Four years ago, Connie Walthall and her son Tony knocked on the door of Harriett Ball's Texas home.
The young man and his mother were eager to surprise the elementary school teacher.
"I came to thank you. Did you know that Tony came home every day and told me about you?"
Walthall began to describe how her son had returned from school each day repeating Ball's lessons.
Ball told her students they were worth more than the poor neighborhoods they were from, that there was no reason they couldn't achieve their dreams.
Through her son, Walthall began to take Ball's words to heart. She moved out of the stark low-income housing building referred to as "the jailhouse" by neighborhood children.
She decided to go back to school to become a teacher.
The Walthalls are one of many families touched by Harriett Ball's radical teaching style and words of inspiration.
During the 20-plus years Ball taught in Texas public schools, her methods weren't always applauded.
She sometimes butted heads with a system that didn't appreciate deviation from the norm.
However, Ball was committed to her rambunctious teaching style, which is now nationally celebrated.
Teach To What Kids Know
As a young teacher, Ball never let standardized tests put limits on what her students should learn.
One day, as a game of naming state capitals sent echoes of cheers and shouts down the hallways of Houston's Bastian Elementary School, the principal popped in to see what was going on.
He quickly intervened. "These are fourth graders. They don't need to know the state capitals. It won't be on the test."
"Yes sir," Ball feigned compliance.
When the door swung shut, Ball quickly resumed her lesson, albeit at a muffled volume.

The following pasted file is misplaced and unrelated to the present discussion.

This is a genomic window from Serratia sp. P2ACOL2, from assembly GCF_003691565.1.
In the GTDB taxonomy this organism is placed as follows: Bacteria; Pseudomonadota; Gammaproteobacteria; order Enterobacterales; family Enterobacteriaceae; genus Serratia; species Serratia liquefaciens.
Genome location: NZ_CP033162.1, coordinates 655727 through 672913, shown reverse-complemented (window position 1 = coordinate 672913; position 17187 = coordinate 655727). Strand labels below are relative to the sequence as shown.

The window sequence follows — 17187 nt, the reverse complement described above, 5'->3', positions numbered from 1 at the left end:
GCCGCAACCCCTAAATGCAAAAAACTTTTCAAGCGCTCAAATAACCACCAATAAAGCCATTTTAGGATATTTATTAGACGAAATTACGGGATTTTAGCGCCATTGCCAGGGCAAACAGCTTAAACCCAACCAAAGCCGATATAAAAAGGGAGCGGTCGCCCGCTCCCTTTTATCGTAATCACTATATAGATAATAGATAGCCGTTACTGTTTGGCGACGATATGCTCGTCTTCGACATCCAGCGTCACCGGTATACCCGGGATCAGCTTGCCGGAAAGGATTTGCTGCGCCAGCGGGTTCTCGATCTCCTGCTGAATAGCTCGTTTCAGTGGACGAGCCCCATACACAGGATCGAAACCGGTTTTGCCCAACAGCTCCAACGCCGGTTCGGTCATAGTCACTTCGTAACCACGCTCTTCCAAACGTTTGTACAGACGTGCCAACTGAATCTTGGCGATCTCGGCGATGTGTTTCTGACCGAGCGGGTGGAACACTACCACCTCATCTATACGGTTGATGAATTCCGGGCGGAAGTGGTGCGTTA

She used songs, chants and games to get kids excited about learning. "I take whatever the kids are watching and make it educational," she said.
Ball once taught math using a McDonald's commercial tune; another time, she used a mock boxing match to help students "knock out the continents" for a geography test.
"They all aced the test," she remembers.
Interaction is the cornerstone of Ball's method. "They're not just listening to me, they are responding."
The dramatic improvement in her students' test scores soon attracted attention.
Teaching The Teachers
In 1993, a struggling young Teach For America instructor named David Levin approached Ball. "Do you mind if I sit in on your class?" he asked her. "I've never seen teaching like this before."
Levin soon began spending his lunch hour observing Ball's class. Then he began to meet Ball for mentoring after school and on weekends.
Inspired by Ball's success teaching Bastian Elementary's underprivileged students, Levin and his friend Mike Feinberg founded the Knowledge Is Power Program.
The young men borrowed the name from the lyrics of a song Ball used to encourage her students to read.
Today, there are 99 KIPP Academies across the nation, putting low income students on a path to college.
No Child Left Behind
Ball continues to make an impact in education. With Harriett Ball Enterprises, her teaching consultancy firm, Ball tours the country training teachers her methods, which she calls "fearless learning".
She also shares her message through books and television appearances.
She rejects the term "low performing" in reference to students.
"I don't know what those are," she says. Ball prefers the phrase "under-taught."
She cautions against judging children -- or putting them into categories -- based on their appearance or their family life.
Instead, by helping teachers improve, she hopes to reach under-taught children across the nation.
Every child, Ball says, has "hidden treasures, but no one's opened up the chest yet."
That's where the teacher comes in.
To see Harriett Ball teaching her students the metric system with one of her many catchy tunes, watch the video below.
To make a donation to Knowledge Is Power Program (KIPP), which runs schools across the country based on Harriett Ball's revolutionary teaching techniques, visit KIPP.org.